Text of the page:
Researchers are hoping to gather data on more than 3000 British horses and ponies as part of a major study that hopes to identify the controllable risk factors for laminitis.
World Horse Welfare chief executive Roly Owers described the research as vital.
The study provided an opportunity for horse owners to contribute to knowledge around a horrible disease that caused so much pain and suffering to countless horses, he said.
The project is a collaborative effort between World Horse Welfare, the Animal Health Trust and the Royal Veterinary College.
“Whatever their age, use or breed – whether they’re a 2 year-old Shetland companion, a 10 year-old Thoroughbred competition horse or a 30 year-old Clydesdale lawn-mower – their data is vital to the success of this research,” Owers said.
“And it doesn’t matter whether they have previously suffered from laminitis before or not.”
Those willing to be involved will need to spend about 40 minutes initially providing general information online about the management of their horse or pony, followed by brief quarterly updates for the next 12-18 months.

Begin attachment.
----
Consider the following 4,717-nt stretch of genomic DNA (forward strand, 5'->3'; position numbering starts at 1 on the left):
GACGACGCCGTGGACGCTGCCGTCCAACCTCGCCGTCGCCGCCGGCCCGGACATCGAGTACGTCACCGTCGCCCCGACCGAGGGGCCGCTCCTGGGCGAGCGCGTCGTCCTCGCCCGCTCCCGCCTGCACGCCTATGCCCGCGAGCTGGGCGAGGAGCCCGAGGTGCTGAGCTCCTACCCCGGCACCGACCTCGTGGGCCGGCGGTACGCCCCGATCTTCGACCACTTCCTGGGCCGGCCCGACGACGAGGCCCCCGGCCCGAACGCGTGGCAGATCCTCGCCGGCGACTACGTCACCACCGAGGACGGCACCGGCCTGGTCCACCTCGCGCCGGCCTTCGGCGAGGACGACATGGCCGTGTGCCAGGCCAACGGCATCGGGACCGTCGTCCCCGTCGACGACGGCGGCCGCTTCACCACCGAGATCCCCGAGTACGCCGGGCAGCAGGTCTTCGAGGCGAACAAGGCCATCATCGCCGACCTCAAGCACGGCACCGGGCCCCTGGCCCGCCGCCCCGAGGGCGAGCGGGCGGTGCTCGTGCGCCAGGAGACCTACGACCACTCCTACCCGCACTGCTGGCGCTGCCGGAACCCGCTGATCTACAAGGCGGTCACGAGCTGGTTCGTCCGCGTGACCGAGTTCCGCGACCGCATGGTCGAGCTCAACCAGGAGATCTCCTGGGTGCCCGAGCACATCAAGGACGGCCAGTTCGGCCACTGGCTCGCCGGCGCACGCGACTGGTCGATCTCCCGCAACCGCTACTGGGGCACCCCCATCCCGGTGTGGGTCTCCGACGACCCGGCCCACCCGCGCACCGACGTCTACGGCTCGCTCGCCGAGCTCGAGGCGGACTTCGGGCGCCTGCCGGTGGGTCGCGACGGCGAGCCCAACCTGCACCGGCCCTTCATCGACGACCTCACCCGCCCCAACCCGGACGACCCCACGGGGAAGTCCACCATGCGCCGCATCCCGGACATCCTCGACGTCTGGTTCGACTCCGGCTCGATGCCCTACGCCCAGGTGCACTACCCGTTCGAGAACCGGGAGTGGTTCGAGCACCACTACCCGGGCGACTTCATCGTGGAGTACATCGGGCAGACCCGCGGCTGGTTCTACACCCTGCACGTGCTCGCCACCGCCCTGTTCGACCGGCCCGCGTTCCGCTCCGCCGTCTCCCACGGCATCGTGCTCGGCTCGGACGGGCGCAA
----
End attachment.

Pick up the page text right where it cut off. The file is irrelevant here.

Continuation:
“It is a small investment of time that could have a huge impact on future generations of horses,” Owers said.
Those interested in taking part must register here before continuing on with the questionnaire. Each participant must complete the questionnaire to fully register for the study.
Those taking part should have at hand their animal’s equine passport, details of any recent veterinary treatment and medication, and details and approximate timings of routine health care such as worming, dentistry and hoof care.
The questionnaire comprises eight sections, covering general information, turnout and grazing management, stabling and indoor environment, feeding, exercise, transport, hoof care, and health management and history.
Individuals are welcome to enrol more than one horse or pony, but will need to complete a separate questionnaire for each one.
As well as regular updates, participants will be asked to complete a Laminitis Reporting Form should their horse or pony come down with the condition during the study.